Airlines salivating at the possibility of Cuba flights

Airlines salivating at the possibility of Cuba flights
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Airlines are salivating at the prospect of being able to offer commercial flights to Cuba under a new agreement announced between the island nation and the U.S. 

Negotiators from the U.S. and Cuba said Wednesday they came to the informal agreement on restoring commercial airline service between the two nations during a meeting in Washington, D.C. They have said they hope to finalize the deal within hours or days, although Congress will still have to lift a decades-old Cuba travel ban, according to reports.

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U.S. airlines have said they are ready to offer flights to Cuba from domestic airports as soon as they get the green light. 

"Today's announcement is great news for our customers as it brings us one step closer to connecting the U.S. and Cuba with scheduled air service," American Airlines CEO Doug Parker said in a statement. 

"As the leading carrier to the Caribbean and the leading U.S. airline to Cuba, we look forward to establishing scheduled service to Cuba in 2016, from Miami and other American hubs," Parker continued. "We appreciate the administration's efforts and the hard work of the U.S. negotiators to reach this arrangement."

The move to allow commercial flights between the U.S. and Cuba is the latest effort by the Obama administration to normalize relations between the countries, which have been engaged in a stalemate for more than 50 years. 

The Obama administration started approving flights to and from airports such as New York’s John F. Kennedy International Airport and Atlanta’s Hartsfield-Jackson International Airport in the president’s first term. The administration said last December it would permit every type of travel possible to Cuba under existing legislation, but officials noted then a full repeal of the travel ban would require an act of Congress.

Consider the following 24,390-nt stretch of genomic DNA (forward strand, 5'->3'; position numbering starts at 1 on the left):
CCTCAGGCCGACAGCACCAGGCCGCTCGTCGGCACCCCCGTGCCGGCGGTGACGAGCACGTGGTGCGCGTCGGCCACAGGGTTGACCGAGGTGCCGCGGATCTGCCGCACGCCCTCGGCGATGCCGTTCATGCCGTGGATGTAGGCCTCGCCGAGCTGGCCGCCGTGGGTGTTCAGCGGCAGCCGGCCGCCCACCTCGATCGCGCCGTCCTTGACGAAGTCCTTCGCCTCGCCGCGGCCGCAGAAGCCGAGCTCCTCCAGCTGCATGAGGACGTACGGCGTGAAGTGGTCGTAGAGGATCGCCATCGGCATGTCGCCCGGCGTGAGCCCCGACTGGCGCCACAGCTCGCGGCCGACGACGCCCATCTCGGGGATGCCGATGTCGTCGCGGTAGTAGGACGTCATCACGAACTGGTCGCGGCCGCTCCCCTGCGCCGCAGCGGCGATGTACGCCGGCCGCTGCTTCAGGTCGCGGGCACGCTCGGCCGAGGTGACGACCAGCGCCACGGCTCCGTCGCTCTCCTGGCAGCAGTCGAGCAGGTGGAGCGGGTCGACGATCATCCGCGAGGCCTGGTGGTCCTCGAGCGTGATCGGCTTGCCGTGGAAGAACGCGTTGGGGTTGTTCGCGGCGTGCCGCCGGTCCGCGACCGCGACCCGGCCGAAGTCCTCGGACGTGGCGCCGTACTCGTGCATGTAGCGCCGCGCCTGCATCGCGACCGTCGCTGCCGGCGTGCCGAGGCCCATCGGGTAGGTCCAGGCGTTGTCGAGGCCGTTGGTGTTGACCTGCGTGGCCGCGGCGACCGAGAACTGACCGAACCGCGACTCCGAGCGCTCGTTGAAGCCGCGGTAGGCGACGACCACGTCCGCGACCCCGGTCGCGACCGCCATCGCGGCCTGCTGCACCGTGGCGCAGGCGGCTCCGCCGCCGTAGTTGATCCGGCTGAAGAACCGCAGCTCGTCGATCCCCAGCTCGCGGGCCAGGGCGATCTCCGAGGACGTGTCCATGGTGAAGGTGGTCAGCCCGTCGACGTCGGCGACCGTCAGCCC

Obama loosened travel restrictions to Cuba earlier this year in executive actions aimed at relaxing economic embargoes. 

But travel to the communist nation remains illegal, unless one qualifies for an authorized trip for reasons such as business, journalism and religious work.

Travel groups said Thursday the move to allow commercial flights would allow a boom in tourism for the U.S. and Cuba if Congress signs off on the deal between the Obama administration and Cuban officials. 

"ASTA estimates at least two million additional Americans could visit Cuba by 2017 if Congress votes for a full lifting of travel restrictions before the end of this year," American Society of Travel Agents President Zane Kerby said in a statement. 

"While U.S. law still prohibits travel to Cuba for tourist activities, we are encouraged by the continued progress made by the Obama Administration, and we strongly urge Congress to fully repeal the travel ban once and for all," Kerby added.

U.S. airlines said Wednesday they will be glad to offer service to Cuba as soon as they are legally allowed. 

“Delta applauds the U.S. and Cuban governments on reaching an agreement that will allow scheduled service between our countries," Delta Airlines said in a  statement that was provided to The Hill. 

"We will work with the DOT on next steps and look forward to beginning service as soon as the opportunity becomes available,” the company concluded. 

— Bradford Richardson contributed to this report.